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A Merry Christmas to all Zenpundit readers

Wednesday, December 25th, 2019

[ by Charles Cameron — Christmas greetings, classical and jazz versions ]
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If you’ve seen this picture of the interior of Notre Dame in Paris after the blaze..

you might think of it as the Good Friday version of the great cathedral, central to France’s spiritual and national life, devastated by the fire that swept through the 800-year old structure in the heart of Paris in April this year.

Today is Christmas day, however, so here’s a joyous Christmas version — from last year’s Christmas Mass, a great organ peal leads into the carol Adeste Fideles, here sung in Latin, but known in English as O Come, All Ye Faithful:

Here’s wishing you a Merry (and if you don’t mind such things, a blessed) Christmas and Happy New Year!

**

And for those of you who prefer jazz to the classics, here’s a taste of the 50th anniversary celebration of the Church of St John Coltrane, held in Grace Cathedral, San Francisco this July:

Merry Christmas, Happy Hanukah, happy holidays of your choosing!

Greeting & three musics for Sunday Surprise: Rouse, Ligeti, Teeth

Sunday, September 29th, 2019

[ by Charles Cameron — with a definition that places poetry and the drama as a subset of music ]
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L’shana tovah!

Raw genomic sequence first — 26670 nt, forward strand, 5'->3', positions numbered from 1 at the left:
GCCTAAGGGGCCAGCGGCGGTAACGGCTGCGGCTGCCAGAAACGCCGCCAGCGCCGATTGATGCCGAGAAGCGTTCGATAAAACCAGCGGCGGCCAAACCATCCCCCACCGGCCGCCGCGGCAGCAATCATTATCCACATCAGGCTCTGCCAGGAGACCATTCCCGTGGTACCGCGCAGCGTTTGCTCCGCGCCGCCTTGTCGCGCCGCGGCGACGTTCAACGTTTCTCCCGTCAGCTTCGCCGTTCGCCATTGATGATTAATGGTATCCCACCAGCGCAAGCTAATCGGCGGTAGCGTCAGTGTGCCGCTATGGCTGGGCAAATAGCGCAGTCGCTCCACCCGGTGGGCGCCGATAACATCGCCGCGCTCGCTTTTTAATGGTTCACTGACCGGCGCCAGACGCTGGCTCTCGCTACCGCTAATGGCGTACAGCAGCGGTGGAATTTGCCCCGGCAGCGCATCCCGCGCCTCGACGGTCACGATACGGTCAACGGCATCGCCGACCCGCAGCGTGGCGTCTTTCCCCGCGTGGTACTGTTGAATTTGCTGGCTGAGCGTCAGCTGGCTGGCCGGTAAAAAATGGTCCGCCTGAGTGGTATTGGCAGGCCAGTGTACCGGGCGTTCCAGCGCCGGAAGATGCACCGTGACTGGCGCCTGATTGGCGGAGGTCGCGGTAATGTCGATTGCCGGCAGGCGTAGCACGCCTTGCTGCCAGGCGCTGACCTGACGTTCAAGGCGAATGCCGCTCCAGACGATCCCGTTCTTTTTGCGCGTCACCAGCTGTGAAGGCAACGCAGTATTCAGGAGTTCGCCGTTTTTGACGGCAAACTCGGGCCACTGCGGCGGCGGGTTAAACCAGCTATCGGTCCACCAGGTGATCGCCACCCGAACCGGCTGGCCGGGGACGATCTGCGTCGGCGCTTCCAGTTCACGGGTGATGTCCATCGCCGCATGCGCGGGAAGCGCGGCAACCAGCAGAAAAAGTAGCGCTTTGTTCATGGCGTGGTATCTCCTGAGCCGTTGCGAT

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Christopher Rouse just died. I knew nothing of him, but already I love his Gorgon:

May he rest in peace.

Ligeti, Mysteries Macabre with the astounding Patricia Kopatchinskaja:

Furiously at play!

Kopatchinskaja it is, I guess, who writes:

Temperature and ocean levels go up. Whole world regions dry out. Hundreds of millions will have to leave, migrate, millions will fight wars, no end being in sight. Can we go on listening as usual to Buxtehude, Bach, Beethoven, Brahms, Bruch, Bruckner?

and at last Teeth — with the Ligeti from the late ’70s as context, the stunning Roomful Of Teeth plays Caroline Shaw‘s Pulitzer-winning Partita:

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Music, it would seem, is the chosen placement of sounds, random or chosen, from the field of all sounds, in some form or container within which they may bounce and reverberate.

Note that under this definition, the barnyard’s sounds may sound (Ligeti, children’s rhymes), as may silence..

the words of operas and masses..

Note too, that under this definition, plays and poetry are a subset of music, also.

**

L’shana tovah!

Trump — King or Queen? A Biblical DoubleQuote

Tuesday, September 3rd, 2019

[ by Charles Cameron — a gender-bender for our times, and a caution against messianic projections on all too fallible humans }
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Either way, Donald Trump:

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To be frank, I don’t think Trump is either one — but Biblical excuses made by or on behalf of those Evangelicals who favor Trump‘s policies, and particularly his choices for the bench, are worth considering on their own merits.

King David notoriously slept with Bathsheba after sending his friend, her husband, off to die on the front lines, and yet G*d seems to have favored and used him. Similarly, Cyrus wasn’t even one of the Chosen People, yet he seems to have been one of the people chosen.

An aside — while I’m not sure if he originated the idea, it’s interesting that David Koresh, the leader of the Branch Davidians, named himself “Koresh” — “Cyrus” in Hebrew — and gave himself the title “sinful Messiah” because he felt both convinced / convicted of his sinfulness and called to a salvific, nay messianic, purpose. Esther? She was Jewish herself and beautiful, and protected the Jews from a holocaust back in the day.